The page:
There have been several instances where invitations to controversial personalities have generated protests at our universities designed to prevent that person from speaking. One would be justified at being uncomfortable with such an occurrence. It would, at first blush, appear that the fundamental right of freedom of speech has been nullified. At second blush, however, one might be delighted that some obnoxious crank has been stopped from spewing objectionable nonsense in a public forum.
Can one argue that universities are not required to allow a public forum for just anyone? News media have the right to decide what is newsworthy; not every person has an opinion worth publishing. Do universities have the ability—and duty— to decide that some discussions of issues are inconsistent with the goals of an educational institution?
Ulrich Baer, “vice provost for faculty, arts, humanities, and diversity, and professor of comparative literature at New York University,” provides an answer in the affirmative. His thoughts were presented in a New York Times article, What ‘Snowflakes’ Get Right About Free Speech. If you are unfamiliar with the term ‘snowflake,’ Wikipedia comes to your rescue.
“Generation Snowflake, or Snowflake Generation, is a term used to characterize people who became adults in the 2000s and 2010s as being more prone to taking offence and less resilient than previous generations, or as being too emotionally vulnerable to cope with views that challenge their own. The term is considered derogatory.”
“The term "snowflake" has been used to refer to children raised by their parents in ways that give them an inflated sense of their own uniqueness. This usage of ‘snowflake’ may originate from Chuck Palahniuk's 1996 novel Fight Club, and its 1999 film adaptation. Both the novel and the film include the line ‘You are not special. You are not a beautiful and unique snowflake’."
“The term ‘Generation Snowflake’, or its variant ‘Snowflake Generation’ probably originated in the United States and came into wider use in the United Kingdom in 2016 following the publication of Claire Fox's book I Find That Offensive!.”
Baer does not see the protesting students’ actions as necessarily offensive to fundamental rights, and suggests that the students may in fact be ahead of the general public in understanding what is at stake.
“The student activism that has roiled campuses — at Auburn, Missouri, Yale, Berkeley, Middlebury and elsewhere — is an opportunity to take stock of free speech issues in a changed world. It is also an opportunity to take into account the past few decades of scholarship that has honed our understanding of the rights to expression in higher education, which maintains particularly high standards of what is worthy of debate.”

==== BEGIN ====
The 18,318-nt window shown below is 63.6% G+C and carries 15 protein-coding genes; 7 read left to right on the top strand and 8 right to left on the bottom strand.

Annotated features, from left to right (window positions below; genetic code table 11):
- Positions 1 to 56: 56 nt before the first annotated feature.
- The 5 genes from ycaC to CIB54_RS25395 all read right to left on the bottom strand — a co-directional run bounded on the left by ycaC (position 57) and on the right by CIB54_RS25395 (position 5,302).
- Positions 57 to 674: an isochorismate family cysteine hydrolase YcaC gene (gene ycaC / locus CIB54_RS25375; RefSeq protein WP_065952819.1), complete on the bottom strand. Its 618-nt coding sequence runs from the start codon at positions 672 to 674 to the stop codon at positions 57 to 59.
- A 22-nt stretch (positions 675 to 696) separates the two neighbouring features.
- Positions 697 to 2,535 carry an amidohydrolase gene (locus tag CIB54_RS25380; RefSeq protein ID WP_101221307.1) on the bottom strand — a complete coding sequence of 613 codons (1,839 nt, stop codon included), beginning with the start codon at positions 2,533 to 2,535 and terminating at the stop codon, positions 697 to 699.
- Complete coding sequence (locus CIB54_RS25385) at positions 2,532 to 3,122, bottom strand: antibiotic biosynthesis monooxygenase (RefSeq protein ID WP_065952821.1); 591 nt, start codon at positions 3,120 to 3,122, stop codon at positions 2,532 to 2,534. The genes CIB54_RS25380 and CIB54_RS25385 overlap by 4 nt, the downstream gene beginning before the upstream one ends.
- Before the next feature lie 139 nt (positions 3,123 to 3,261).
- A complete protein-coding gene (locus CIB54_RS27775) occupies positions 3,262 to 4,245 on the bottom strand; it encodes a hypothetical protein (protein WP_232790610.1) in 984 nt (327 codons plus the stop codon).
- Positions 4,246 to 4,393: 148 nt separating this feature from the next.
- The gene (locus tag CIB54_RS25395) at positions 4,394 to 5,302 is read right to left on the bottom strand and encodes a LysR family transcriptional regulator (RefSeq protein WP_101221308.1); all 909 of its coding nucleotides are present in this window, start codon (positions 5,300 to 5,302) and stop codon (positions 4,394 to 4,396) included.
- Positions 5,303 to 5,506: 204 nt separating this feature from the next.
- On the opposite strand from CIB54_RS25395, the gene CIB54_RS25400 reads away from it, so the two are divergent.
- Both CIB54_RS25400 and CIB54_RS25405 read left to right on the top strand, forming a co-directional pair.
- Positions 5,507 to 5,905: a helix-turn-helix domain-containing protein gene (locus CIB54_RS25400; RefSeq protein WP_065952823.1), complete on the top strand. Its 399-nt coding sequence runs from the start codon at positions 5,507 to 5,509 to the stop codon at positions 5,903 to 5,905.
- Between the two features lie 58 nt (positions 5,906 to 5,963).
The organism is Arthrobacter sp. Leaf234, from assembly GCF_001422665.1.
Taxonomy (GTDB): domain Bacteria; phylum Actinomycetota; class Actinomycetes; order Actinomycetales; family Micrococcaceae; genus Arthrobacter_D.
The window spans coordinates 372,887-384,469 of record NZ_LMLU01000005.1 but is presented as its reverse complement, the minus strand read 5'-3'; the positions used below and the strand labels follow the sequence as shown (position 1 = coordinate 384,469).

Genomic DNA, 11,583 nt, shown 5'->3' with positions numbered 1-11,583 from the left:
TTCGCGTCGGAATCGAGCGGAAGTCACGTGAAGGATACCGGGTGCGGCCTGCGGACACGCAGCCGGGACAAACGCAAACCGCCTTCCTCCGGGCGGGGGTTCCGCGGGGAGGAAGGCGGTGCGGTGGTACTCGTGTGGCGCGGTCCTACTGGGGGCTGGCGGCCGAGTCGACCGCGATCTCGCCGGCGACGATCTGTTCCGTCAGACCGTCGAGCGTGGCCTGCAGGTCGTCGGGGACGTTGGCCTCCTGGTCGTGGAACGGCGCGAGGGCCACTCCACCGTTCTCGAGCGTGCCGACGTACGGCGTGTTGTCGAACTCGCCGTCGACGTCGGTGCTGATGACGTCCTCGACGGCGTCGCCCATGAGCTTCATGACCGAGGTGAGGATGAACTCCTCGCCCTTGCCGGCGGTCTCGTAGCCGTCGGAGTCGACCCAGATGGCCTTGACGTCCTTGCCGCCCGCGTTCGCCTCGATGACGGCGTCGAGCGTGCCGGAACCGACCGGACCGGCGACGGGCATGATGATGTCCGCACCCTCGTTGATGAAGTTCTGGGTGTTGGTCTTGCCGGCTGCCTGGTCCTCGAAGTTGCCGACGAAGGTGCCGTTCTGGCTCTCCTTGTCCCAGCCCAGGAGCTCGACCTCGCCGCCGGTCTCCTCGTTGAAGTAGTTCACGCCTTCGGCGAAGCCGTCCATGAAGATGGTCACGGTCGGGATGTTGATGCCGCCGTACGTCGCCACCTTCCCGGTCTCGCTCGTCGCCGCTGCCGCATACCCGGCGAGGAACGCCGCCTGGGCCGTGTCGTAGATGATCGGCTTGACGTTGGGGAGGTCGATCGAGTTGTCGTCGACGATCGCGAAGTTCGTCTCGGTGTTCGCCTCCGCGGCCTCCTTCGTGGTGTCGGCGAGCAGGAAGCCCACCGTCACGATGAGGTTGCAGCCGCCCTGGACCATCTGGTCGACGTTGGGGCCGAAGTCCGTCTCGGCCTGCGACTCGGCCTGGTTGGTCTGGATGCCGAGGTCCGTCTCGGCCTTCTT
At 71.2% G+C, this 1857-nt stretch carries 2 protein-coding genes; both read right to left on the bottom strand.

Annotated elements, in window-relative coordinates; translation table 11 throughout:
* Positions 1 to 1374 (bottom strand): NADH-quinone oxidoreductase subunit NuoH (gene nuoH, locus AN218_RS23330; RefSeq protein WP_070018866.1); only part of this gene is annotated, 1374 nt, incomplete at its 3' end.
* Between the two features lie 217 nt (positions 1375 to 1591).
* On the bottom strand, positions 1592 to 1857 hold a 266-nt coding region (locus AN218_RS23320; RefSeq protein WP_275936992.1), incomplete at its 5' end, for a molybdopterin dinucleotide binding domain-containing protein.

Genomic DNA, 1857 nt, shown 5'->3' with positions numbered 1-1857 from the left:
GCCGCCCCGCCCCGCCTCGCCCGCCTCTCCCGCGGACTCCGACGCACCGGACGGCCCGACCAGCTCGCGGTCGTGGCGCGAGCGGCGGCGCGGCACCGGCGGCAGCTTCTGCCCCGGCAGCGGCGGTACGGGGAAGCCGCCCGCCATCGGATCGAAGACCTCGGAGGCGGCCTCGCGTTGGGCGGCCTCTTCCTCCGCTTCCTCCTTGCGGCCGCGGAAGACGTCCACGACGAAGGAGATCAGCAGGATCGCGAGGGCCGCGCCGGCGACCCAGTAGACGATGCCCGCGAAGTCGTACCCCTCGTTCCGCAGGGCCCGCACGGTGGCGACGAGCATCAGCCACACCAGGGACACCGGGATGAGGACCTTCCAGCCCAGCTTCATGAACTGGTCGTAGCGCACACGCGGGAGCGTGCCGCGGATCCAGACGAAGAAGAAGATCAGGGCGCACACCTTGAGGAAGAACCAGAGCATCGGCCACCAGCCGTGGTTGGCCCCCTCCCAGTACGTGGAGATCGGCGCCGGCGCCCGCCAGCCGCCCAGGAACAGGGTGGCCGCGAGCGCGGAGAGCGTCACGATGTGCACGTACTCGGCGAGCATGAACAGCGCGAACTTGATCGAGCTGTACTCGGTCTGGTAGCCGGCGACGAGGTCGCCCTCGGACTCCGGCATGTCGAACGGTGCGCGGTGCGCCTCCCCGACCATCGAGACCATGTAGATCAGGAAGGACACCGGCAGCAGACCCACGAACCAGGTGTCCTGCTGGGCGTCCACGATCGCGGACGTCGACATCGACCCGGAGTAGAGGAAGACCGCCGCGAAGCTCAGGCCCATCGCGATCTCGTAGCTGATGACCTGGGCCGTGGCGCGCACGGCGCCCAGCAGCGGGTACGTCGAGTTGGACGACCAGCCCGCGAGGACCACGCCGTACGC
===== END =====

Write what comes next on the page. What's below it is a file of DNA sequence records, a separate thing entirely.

He reminds us that this behavior is not new and points out that the issue has been addressed previously.
“The recent controversies over the conflict between freedom of expression and granting everyone access to speech hark back to another telling moment. In 1963, Yale University had rescinded an invitation to Alabama’s segregationist governor, George C. Wallace. In 1974, after unruly protests prevented William Shockley from debating his recommendation for voluntary sterilization of people with low I.Q.s, and other related incidents, Yale issued a report on how best to uphold the value of free speech on campus that remains the gold standard for many other institutions.”
“Unlike today’s somewhat reflexive defenders of free speech, the Yale report situated the issue of free speech on campus within the context of an increasingly inclusive university and the changing demographics of society at large. While Yale bemoaned the occasional ‘paranoid intolerance’ of student protesters, the university also criticized the ‘arrogant insensitivity’ of free speech advocates who failed to acknowledge that requiring of someone in public debate to defend their human worth conflicts with the community’s obligation to assure all of its members equal access to public speech.”